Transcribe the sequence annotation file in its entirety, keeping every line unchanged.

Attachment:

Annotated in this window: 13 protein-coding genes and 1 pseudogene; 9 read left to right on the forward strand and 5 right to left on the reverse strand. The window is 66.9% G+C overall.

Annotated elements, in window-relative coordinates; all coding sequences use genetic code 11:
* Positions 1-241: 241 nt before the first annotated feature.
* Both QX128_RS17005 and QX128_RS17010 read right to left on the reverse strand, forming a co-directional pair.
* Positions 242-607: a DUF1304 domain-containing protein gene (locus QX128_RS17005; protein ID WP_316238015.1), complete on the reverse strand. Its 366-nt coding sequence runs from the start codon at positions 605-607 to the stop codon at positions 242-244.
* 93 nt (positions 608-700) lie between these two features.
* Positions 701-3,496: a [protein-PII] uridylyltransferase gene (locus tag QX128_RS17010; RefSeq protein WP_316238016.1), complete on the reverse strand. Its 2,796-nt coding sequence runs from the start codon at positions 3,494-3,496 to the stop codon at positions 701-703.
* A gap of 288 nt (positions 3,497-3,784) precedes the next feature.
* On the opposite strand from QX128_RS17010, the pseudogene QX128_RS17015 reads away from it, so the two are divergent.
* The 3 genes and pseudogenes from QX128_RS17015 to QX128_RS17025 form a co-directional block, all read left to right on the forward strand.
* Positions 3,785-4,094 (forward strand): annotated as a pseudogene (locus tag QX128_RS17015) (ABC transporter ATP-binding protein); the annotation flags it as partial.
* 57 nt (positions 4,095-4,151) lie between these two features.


Annotated in this window: 13 protein-coding genes and 1 pseudogene; 9 read left to right on the forward strand and 5 right to left on the reverse strand. The window is 66.9% G+C overall.

Annotated elements, in window-relative coordinates; all coding sequences use genetic code 11:
* Positions 1-241: 241 nt before the first annotated feature.
* Both QX128_RS17005 and QX128_RS17010 read right to left on the reverse strand, forming a co-directional pair.
* Positions 242-607: a DUF1304 domain-containing protein gene (locus QX128_RS17005; protein ID WP_316238015.1), complete on the reverse strand. Its 366-nt coding sequence runs from the start codon at positions 605-607 to the stop codon at positions 242-244.
* 93 nt (positions 608-700) lie between these two features.
* Positions 701-3,496: a [protein-PII] uridylyltransferase gene (locus tag QX128_RS17010; RefSeq protein WP_316238016.1), complete on the reverse strand. Its 2,796-nt coding sequence runs from the start codon at positions 3,494-3,496 to the stop codon at positions 701-703.
* A gap of 288 nt (positions 3,497-3,784) precedes the next feature.
* On the opposite strand from QX128_RS17010, the pseudogene QX128_RS17015 reads away from it, so the two are divergent.
* The 3 genes and pseudogenes from QX128_RS17015 to QX128_RS17025 form a co-directional block, all read left to right on the forward strand.
* Positions 3,785-4,094 (forward strand): annotated as a pseudogene (locus tag QX128_RS17015) (ABC transporter ATP-binding protein); the annotation flags it as partial.
* 57 nt (positions 4,095-4,151) lie between these two features.